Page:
Gavin Ruffy’s tips for aspiring Fashion Designers

Gavin Ruffy has been designing since 2014. He took Fashion Design and Merchandising at De La Salle College of St. Benilde. Gavin started designing fulltime in 2018 after working for five years in fashion retail. He was one of the 12 finalists of Ternocon 2020, a fashion design competition sponsored by the Cultural Center of the Philippines and Bench.

When asked who inspired him to become a fashion designer, Gavin replied, “I’ve always been inclined toward the arts ever since I was young. When I was a kid, I would always read books about arts. I enjoyed watching shows about how to do crafts and then I try them myself. My favorite pastime was coloring books. I liked using my hands and doing anything creative, so being in a creative industry came naturally to me. When I was in high school, I used to watch Project Runway religiously and I’d be inspired by the show. Secretly, I would use my sister’s dolls and make mini dresses for them using my handkerchiefs. I would always sketch at the back of my notebook and my peers started noticing my talent for it. Then, maybe in third or fourth year in high school, my mother gifted me a portable sewing machine out of nowhere. I started experimenting with it and doing mini DIY projects. I enjoyed making clothes and that’s when I realized I wanted to have a career in fashion.”

In 2020, together with his business partner John Loang, he cofounded casual ready to wear (RTW) brand Studio Philippo, where he takes charge of designing and creative direction for the brand. He also expanded and started his RTW line for women named Gavin Ruffy Studio, which was launched at the Katutubo x Bench pop-up market.  Gavin shares that although he is happy with RTW businesswise since it’s faster and reaches a bigger market with a single design, between RTW and made-to-order (MTO), he is more inclined to do more of the latter, because he gets the satisfaction of further exploring his creativity. Through MTO, Gavin loves hearing from his clients their likes and dislikes and then proceeds to design for them. He finds it inspiring and fulfilling seeing them happy, feeling good and looking good while wearing his clothes.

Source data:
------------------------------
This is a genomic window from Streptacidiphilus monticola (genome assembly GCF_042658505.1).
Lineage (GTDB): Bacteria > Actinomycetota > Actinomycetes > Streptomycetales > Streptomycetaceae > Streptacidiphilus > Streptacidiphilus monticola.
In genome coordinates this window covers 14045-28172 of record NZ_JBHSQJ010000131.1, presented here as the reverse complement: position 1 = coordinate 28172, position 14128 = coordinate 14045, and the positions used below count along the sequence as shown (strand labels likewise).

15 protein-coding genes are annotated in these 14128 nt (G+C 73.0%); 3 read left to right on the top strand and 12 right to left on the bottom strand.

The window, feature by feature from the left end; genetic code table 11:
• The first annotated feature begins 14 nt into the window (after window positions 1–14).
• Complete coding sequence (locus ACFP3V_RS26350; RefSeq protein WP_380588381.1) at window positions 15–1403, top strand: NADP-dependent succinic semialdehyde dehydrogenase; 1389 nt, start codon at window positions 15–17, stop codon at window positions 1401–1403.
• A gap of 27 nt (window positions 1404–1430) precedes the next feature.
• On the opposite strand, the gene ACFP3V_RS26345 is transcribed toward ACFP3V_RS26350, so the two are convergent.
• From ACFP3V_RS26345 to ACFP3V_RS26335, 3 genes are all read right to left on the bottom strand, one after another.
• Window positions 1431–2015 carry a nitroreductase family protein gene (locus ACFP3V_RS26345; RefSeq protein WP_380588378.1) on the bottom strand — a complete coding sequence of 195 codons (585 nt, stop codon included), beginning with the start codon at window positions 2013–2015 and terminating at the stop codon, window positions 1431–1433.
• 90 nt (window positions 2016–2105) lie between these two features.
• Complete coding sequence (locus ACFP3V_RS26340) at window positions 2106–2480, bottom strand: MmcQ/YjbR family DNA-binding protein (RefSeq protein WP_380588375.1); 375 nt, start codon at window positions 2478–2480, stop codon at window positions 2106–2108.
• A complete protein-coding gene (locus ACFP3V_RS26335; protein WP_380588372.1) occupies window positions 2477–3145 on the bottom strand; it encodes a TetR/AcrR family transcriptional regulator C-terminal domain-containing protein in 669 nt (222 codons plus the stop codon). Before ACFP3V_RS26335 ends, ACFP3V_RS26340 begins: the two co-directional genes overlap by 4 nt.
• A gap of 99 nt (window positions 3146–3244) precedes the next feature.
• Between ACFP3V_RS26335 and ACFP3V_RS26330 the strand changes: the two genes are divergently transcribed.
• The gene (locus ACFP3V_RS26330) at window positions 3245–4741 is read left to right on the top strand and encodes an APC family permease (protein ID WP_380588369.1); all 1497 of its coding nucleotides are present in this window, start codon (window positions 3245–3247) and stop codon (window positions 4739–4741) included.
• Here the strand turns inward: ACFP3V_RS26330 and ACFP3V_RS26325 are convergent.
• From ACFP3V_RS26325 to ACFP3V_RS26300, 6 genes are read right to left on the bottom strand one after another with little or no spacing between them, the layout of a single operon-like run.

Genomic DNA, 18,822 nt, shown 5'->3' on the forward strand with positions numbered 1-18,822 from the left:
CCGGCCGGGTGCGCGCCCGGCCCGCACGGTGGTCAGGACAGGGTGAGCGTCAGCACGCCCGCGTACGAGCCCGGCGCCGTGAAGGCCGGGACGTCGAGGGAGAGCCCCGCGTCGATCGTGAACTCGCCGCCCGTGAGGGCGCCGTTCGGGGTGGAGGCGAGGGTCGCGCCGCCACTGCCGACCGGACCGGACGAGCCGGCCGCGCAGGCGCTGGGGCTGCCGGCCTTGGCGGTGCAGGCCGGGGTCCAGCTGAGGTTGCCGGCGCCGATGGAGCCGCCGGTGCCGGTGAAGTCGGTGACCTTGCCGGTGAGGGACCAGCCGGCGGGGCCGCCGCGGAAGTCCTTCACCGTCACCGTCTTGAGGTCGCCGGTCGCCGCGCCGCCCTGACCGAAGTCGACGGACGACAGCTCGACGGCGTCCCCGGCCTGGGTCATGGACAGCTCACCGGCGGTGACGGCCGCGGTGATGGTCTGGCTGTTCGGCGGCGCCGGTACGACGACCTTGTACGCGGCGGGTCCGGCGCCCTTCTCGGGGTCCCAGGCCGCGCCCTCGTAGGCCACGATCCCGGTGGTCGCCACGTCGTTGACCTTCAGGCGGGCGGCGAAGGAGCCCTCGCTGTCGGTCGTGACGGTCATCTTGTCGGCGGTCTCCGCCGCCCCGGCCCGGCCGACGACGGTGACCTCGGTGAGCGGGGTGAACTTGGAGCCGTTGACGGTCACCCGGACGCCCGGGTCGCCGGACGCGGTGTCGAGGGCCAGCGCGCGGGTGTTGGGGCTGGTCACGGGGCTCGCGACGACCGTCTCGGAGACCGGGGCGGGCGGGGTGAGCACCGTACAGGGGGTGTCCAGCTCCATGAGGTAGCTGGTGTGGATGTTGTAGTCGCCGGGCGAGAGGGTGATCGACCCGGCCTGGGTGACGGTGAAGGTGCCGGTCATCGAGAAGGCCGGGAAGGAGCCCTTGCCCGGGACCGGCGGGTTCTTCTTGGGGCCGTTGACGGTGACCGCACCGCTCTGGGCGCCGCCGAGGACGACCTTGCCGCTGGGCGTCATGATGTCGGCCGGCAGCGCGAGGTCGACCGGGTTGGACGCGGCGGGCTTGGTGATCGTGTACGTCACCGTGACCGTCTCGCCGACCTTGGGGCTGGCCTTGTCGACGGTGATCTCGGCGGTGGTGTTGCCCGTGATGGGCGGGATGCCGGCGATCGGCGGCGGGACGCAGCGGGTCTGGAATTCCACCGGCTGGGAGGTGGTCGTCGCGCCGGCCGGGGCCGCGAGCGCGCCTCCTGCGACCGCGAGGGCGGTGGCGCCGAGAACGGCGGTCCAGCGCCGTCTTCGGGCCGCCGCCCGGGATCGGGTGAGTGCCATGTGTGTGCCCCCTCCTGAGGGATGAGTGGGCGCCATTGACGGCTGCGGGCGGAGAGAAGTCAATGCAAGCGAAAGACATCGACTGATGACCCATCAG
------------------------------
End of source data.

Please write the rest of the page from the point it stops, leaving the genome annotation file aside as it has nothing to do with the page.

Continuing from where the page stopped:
“With MTO, I’m able to tell a story with the pieces I make since they’re tailored to a certain person’s needs so they’re very special. It’s really a different feeling when I’m able to make someone feel happy through my work.”

He tells us that his design process is not always the same; it is usually inspired by his mood at the moment. There are times he is inspired by a material or certain detail then he makes a collection out of it. Gavin’s style is geared more to “silent chic,” which is not meant to make a statement but to flatter the woman’s figure. His style is clean, sexy and no-frills.

He admires international fashion designer Tom Ford for his clean and sexy aesthetic. Among our local designers, Gavin’s role models are Inno Sotto, Ivar Aseron and Joey Samson. He admires how these designers can make beautiful pieces without having to be loud. Another designer he looks up to is Rhett Eala for his success in the RTW business.

Gavin dreams of one day seeing his RTW brand grow and become a go-to place for beautiful and well-crafted pieces in malls.

Gavin at the Ternocon 3 press launch with Daphne Osena-Paez, who is wearing one of his creations.